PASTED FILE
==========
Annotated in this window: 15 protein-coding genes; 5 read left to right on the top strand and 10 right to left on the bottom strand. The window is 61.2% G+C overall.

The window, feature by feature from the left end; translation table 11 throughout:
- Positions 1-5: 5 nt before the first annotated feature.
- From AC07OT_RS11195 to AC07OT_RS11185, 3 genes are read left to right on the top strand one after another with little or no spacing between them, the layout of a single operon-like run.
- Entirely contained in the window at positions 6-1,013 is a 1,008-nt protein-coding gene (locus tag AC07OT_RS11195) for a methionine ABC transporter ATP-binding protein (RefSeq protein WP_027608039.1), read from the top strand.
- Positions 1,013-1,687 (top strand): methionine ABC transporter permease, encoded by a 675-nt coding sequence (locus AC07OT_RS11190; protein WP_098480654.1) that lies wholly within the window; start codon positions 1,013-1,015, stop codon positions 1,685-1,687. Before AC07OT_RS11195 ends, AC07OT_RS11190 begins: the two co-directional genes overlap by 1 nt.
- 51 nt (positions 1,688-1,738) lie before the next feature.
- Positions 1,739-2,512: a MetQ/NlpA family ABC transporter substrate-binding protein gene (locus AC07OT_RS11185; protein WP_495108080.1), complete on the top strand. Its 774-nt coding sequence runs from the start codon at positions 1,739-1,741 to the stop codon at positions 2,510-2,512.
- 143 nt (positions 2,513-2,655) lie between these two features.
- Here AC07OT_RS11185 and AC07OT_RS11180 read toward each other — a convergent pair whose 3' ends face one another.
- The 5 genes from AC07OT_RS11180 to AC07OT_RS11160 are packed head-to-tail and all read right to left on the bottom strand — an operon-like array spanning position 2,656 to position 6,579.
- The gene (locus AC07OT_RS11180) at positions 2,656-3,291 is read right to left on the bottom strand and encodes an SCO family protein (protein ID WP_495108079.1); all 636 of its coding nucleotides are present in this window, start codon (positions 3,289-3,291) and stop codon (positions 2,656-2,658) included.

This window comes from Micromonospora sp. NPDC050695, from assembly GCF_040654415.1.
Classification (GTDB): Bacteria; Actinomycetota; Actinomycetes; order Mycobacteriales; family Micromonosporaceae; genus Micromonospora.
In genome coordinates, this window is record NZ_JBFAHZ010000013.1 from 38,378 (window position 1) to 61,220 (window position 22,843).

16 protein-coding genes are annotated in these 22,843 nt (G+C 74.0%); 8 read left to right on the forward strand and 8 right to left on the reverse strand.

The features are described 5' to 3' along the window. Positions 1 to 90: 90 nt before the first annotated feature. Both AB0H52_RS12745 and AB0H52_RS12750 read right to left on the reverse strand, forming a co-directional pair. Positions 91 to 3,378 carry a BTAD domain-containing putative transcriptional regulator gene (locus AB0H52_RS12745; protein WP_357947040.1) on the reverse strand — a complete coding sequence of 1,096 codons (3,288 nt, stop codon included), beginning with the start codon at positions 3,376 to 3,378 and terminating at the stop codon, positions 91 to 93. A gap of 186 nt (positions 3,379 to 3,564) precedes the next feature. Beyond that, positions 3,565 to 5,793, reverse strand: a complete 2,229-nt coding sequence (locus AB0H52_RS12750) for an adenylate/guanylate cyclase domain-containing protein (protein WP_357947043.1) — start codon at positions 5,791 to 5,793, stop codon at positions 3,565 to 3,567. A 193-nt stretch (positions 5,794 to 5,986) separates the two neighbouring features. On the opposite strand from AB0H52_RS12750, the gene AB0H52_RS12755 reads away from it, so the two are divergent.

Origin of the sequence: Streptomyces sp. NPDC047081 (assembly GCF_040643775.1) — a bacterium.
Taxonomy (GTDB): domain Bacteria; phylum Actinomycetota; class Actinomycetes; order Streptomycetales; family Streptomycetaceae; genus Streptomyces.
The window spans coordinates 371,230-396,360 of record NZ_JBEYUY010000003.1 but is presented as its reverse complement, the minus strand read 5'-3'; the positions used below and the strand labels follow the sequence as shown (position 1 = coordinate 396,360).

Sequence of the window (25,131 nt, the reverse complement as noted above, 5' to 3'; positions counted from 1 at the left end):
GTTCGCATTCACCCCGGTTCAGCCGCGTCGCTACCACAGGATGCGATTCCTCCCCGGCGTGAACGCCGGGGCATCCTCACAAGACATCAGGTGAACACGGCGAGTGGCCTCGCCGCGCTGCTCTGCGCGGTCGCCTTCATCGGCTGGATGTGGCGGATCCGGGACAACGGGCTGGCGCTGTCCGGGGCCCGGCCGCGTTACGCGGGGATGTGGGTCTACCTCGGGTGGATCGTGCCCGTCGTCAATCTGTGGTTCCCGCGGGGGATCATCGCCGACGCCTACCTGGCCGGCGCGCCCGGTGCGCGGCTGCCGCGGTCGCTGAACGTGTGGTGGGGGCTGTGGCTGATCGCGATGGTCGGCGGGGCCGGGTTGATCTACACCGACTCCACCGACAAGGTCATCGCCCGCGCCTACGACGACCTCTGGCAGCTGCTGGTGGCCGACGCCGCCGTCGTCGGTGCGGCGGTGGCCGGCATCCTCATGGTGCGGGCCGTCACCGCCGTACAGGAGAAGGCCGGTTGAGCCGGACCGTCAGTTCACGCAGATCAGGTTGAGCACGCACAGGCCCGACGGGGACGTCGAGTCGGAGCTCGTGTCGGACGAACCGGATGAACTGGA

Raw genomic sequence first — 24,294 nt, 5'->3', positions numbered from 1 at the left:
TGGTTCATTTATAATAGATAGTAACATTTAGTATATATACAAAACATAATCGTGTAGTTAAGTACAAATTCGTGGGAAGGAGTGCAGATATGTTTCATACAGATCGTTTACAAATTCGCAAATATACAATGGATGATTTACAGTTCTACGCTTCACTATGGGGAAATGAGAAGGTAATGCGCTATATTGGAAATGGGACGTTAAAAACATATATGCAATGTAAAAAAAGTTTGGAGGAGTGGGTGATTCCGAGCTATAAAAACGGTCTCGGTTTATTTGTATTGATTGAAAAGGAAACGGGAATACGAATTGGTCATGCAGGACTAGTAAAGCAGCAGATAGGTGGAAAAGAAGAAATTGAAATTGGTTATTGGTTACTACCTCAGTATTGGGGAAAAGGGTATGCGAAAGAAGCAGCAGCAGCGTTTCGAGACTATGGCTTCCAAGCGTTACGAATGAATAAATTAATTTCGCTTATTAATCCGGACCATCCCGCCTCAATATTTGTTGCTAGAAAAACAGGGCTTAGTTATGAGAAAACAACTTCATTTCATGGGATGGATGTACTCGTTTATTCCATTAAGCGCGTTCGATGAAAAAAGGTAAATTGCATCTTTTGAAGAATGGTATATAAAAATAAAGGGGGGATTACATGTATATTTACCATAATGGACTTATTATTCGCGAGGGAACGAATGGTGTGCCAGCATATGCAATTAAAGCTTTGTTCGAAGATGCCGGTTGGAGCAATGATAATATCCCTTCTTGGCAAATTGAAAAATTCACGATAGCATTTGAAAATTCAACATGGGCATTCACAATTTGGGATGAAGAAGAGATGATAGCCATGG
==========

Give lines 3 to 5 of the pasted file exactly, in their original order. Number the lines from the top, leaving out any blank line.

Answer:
- Positions 1-5: 5 nt before the first annotated feature.
- From AC07OT_RS11195 to AC07OT_RS11185, 3 genes are read left to right on the top strand one after another with little or no spacing between them, the layout of a single operon-like run.
- Entirely contained in the window at positions 6-1,013 is a 1,008-nt protein-coding gene (locus tag AC07OT_RS11195) for a methionine ABC transporter ATP-binding protein (RefSeq protein WP_027608039.1), read from the top strand.